4. Using Vine. Kidding, but not really. Each new platform that comes along is a new bell or whistle. It’s easy to get lost in the buzz and fun of something new and exciting and there is merit in trying to be first in your competitive set to figure something out and win the hearts and minds of customers. But we’re overthinking things. There are several hundred blog posts about how to use Vine for business or how to use the new Instagram Video (InstaVid?) for business out there. Social media is a unique channel of communications, but it’s still just a channel to communicate with an audience. If you need a consultant or blogger to tell you how to leverage six seconds of video to communicate with your customers, you probably shouldn’t use the platform at all. Define your audience. Know what they need to see, read or hear to say, “Holy Smokes! That’s cool!” Then go produce that using the channel in question.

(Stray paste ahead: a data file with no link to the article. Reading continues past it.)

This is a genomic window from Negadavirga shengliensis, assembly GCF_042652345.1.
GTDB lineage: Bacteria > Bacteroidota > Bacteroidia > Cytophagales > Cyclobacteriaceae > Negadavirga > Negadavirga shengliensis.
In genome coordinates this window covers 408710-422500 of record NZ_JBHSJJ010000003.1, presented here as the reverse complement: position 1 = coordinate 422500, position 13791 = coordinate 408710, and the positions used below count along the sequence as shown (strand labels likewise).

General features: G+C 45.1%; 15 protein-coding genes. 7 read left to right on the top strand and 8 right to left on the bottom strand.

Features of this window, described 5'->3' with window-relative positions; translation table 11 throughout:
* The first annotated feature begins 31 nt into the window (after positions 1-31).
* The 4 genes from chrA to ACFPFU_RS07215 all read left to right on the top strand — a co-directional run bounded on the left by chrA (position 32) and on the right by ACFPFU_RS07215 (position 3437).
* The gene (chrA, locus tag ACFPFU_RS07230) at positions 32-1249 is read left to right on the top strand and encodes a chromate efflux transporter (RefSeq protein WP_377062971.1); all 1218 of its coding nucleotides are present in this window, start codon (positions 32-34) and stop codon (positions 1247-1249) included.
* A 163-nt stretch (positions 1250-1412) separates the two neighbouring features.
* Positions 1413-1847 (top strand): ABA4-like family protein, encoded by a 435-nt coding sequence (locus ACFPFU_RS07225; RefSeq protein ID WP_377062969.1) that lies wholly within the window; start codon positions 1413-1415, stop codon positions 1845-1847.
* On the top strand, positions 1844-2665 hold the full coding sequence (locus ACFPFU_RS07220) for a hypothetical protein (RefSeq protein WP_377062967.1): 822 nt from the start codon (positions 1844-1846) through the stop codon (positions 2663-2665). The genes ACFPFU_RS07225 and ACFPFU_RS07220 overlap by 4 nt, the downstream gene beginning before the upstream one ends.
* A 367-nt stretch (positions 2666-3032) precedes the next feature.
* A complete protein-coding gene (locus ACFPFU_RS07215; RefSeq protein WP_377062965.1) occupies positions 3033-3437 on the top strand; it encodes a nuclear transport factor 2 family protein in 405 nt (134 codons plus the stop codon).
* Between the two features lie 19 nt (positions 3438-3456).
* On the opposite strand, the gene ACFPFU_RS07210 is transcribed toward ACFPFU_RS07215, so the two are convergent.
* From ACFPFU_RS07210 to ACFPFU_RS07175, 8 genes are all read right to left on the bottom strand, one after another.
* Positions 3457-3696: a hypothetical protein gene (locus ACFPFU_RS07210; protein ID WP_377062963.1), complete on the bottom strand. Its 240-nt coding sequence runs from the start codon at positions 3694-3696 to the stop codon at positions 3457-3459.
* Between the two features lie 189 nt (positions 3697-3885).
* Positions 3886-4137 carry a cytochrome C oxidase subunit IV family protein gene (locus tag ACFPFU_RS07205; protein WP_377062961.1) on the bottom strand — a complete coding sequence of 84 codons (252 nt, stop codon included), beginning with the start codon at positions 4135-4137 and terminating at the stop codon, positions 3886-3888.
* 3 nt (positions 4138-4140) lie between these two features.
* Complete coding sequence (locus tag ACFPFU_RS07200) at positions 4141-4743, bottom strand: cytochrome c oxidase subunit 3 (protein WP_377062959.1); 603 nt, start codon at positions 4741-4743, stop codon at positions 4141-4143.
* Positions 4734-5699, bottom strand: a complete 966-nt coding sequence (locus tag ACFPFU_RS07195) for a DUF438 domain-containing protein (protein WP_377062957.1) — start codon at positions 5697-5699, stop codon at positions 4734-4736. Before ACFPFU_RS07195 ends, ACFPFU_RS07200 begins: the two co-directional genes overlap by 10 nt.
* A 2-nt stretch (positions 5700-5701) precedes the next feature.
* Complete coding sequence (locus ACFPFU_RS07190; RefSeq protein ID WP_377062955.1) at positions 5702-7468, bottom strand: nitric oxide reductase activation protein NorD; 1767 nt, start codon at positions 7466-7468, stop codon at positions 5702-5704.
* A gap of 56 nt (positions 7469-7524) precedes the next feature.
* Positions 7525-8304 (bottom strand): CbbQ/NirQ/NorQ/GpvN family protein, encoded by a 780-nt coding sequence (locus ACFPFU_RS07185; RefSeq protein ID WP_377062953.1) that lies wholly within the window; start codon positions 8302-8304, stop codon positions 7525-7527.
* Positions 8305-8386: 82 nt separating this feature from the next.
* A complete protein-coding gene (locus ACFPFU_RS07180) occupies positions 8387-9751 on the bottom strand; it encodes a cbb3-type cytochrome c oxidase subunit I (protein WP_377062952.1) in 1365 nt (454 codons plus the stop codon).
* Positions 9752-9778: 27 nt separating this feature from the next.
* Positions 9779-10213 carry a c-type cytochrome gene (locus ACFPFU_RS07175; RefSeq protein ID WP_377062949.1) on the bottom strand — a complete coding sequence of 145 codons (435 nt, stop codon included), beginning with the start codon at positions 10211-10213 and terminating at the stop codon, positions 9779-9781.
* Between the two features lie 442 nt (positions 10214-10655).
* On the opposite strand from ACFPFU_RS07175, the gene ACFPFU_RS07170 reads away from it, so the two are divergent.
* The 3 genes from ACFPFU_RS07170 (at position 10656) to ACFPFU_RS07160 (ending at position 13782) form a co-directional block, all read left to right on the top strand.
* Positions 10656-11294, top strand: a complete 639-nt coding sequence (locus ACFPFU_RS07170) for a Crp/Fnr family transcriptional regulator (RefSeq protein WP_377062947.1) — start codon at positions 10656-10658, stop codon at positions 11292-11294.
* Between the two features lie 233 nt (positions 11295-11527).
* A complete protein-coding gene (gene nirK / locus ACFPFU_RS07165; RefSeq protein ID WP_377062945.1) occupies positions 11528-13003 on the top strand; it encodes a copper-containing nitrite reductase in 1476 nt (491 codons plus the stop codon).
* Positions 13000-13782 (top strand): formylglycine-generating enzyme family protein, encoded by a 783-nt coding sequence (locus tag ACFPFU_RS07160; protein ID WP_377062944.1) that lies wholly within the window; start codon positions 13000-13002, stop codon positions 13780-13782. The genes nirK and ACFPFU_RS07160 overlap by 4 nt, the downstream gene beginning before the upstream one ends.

- Jason Falls, CafePress
5. Jumping in without thinking. The biggest social media mistake is believing that everyone must do social media. Don’t dive in without a strategy and without knowing which platform your market is focused on.
- Ilise Benun, Marketing-Mentor.com
6. Jumping in but not staying in. If you are going to participate in social media, then you have to maintain a consistent presence. Continually engaging with your followers, contributing to the dialogue, becoming a member of the community. Social media is not a “one and done” vehicle… it’s a living breathing being that you have to commit to.